1. Andrew Tucker says

    Great advice, but I’d like to know more about planning the ex eu trip. Flying to your ‘departure point’, how many hours should we allow from landing? Is it wiser to stay night (in which case savings diminish somewhat). Am I right in thinking if they’re all one world flights they’ll help you find another flight if you miss the first one?

    • Tom Sumner says

      Andrew – thanks for the positive feedback.

      Very difficult to say in terms of same day connections, as it depends enormously on the airport in question. There are also other variables, like whether you need to collect and re-check luggage for example (something that has stiffed me before on an easyJet flight, despite the fact the connection was an easyJet flight – they’re a “point to point” airline, apparently!) or change terminal.

      As a very general rule of thumb, I’d leave 2 hours between your flight arrival time and your new flight departure time.

      Staying the night in the ex-EU city clearly makes things easier, and as the article alludes to you can turn this to your advantage by having a mini-holiday before your holiday. These ex-EU flights go from some great cities – Amsterdam, Copenhagen, Oslo, Pisa etc. Embrace the stopover!

      In terms of Oneworld connections, unfortunately this benefit was recently substantially reduced. However, our advice is to slum the short hop into Europe on Ryanair, easyJet etc, so this is unlikely to be an issue, in any event.

  2. Mister Airmiles says

    The other thing to bear in mind is that if you are starting from London and going back to London as the first leg of your exEU, then you can often get back on the same plane. At Copenhagen, as that is the best example given above, you come off the plane and are tipped out into the same area as departures – instead of going right to passport control, turn left and rejoin the boarding queue. This only works if you have no checked luggage! This is called a back to back. The benefit of this over leaving a two hour connection is that the following flight may on time but the inbound that you are on from London delayed, so you miss the connection – if you are on the plane that is late, the return leg will also be late so you cannot miss it!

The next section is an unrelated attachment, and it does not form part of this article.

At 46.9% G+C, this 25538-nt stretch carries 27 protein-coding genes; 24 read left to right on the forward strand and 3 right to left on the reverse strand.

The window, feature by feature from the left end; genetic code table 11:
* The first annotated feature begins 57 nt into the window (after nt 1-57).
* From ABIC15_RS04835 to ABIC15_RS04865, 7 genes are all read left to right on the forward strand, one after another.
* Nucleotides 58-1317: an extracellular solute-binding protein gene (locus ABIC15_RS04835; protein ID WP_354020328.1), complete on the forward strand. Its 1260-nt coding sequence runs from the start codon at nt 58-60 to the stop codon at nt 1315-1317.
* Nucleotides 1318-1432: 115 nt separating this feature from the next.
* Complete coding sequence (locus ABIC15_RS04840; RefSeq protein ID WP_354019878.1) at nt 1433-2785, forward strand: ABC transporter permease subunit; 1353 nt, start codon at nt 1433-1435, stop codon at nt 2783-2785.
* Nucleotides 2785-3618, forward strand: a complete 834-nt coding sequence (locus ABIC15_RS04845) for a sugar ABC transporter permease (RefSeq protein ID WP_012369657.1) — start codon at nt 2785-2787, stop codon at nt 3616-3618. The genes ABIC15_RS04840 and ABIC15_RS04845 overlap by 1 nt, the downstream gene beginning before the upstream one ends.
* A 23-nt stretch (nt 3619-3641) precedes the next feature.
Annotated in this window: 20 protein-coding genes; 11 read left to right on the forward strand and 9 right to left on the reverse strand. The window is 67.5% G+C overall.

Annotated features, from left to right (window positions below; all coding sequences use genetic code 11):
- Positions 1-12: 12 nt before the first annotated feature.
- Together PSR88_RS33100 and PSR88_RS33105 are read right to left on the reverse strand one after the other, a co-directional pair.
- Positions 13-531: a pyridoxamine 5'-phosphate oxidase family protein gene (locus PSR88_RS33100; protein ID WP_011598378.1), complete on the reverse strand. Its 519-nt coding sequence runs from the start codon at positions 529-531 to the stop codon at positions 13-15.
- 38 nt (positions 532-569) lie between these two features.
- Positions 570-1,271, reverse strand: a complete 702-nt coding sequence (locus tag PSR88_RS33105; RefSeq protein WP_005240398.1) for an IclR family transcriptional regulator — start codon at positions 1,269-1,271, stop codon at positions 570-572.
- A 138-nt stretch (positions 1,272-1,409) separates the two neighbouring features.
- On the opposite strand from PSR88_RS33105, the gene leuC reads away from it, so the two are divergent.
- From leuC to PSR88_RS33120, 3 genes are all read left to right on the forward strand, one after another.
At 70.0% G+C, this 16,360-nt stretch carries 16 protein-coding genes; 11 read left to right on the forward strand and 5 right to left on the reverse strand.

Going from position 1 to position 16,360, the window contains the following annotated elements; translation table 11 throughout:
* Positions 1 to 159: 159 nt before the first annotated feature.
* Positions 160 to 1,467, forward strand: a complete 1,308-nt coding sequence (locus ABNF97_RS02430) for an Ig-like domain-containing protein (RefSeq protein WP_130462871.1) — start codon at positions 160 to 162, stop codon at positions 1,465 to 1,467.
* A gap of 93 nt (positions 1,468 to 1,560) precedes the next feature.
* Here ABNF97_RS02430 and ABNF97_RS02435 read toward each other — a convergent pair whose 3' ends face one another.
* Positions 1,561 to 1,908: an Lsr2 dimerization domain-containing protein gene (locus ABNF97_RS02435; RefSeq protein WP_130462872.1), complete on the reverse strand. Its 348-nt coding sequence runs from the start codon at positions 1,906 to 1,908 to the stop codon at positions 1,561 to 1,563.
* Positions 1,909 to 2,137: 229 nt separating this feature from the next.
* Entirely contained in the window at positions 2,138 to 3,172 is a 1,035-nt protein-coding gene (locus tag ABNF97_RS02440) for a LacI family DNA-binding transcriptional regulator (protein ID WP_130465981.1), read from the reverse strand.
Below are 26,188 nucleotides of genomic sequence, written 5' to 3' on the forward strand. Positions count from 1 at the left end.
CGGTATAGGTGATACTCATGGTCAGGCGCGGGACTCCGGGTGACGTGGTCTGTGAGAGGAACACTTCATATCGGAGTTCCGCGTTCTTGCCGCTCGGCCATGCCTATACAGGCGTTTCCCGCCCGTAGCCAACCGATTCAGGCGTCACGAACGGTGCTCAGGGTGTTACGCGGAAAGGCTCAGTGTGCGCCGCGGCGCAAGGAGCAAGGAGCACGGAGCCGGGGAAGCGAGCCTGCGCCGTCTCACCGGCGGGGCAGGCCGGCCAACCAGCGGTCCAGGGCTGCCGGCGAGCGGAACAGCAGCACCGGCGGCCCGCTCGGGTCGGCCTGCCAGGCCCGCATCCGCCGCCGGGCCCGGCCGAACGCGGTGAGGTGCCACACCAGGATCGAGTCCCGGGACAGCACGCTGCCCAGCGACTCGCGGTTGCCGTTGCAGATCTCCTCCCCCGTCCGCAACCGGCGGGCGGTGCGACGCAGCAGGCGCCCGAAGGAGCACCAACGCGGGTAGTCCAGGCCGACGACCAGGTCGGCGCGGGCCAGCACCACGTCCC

• Joe Deeney says

      Good point.

      Personally, If I’m starting ex-EU though I’d rather travel on something different to BA. Their product is barely competitive these days and the prices are rarely the best, even if starting outside the UK. Whether using Miles or cash, the only good reason to fly BA on long hauls most of the time is direct flights (or maybe if you’ve got an Amex 241 to use up)

      As regards stopping overnight in a city the night before your flight, I’d definitely recommend it. As Tom said, it can be a nice little pre-break in itself and makes everything much more relaxing. If you’ve got great travel insurance, lots of Miles in a range of programmes, and are good at thinking on your feet/being persuasive then you can probably risk it, but if you do it regularly then it likely will go wrong at some point so you need to accept that and have a good backup plan ready.

      On a trip last year I had deliberately planned three 16-24 hour layovers on the way in order to see a little bit of a few places on the way, but didn’t really get to see anything except my hotels in the end because of 5+ hour (non-related) delays on each leg. That was probably my worst run of travel luck, but long delays and cancellations can and do happen, so always have a plan!

Leave a Reply

Your email address will not be published. Required fields are marked *